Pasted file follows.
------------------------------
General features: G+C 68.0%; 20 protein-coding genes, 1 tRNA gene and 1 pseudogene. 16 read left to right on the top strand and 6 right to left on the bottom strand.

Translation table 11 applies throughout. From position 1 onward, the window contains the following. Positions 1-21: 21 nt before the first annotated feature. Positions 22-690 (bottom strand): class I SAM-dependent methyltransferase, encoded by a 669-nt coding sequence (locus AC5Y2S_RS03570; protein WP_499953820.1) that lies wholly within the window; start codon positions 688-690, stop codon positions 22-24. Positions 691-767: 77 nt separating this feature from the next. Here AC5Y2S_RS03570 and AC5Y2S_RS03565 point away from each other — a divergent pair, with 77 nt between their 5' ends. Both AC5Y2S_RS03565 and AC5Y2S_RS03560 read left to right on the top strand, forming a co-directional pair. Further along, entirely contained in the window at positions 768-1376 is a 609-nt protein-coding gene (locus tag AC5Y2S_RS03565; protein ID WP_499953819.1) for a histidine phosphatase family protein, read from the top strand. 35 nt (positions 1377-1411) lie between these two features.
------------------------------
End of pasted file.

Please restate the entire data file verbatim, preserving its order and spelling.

General features: G+C 68.0%; 20 protein-coding genes, 1 tRNA gene and 1 pseudogene. 16 read left to right on the top strand and 6 right to left on the bottom strand.

Translation table 11 applies throughout. From position 1 onward, the window contains the following. Positions 1-21: 21 nt before the first annotated feature. Positions 22-690 (bottom strand): class I SAM-dependent methyltransferase, encoded by a 669-nt coding sequence (locus AC5Y2S_RS03570; protein WP_499953820.1) that lies wholly within the window; start codon positions 688-690, stop codon positions 22-24. Positions 691-767: 77 nt separating this feature from the next. Here AC5Y2S_RS03570 and AC5Y2S_RS03565 point away from each other — a divergent pair, with 77 nt between their 5' ends. Both AC5Y2S_RS03565 and AC5Y2S_RS03560 read left to right on the top strand, forming a co-directional pair. Further along, entirely contained in the window at positions 768-1376 is a 609-nt protein-coding gene (locus tag AC5Y2S_RS03565; protein ID WP_499953819.1) for a histidine phosphatase family protein, read from the top strand. 35 nt (positions 1377-1411) lie between these two features.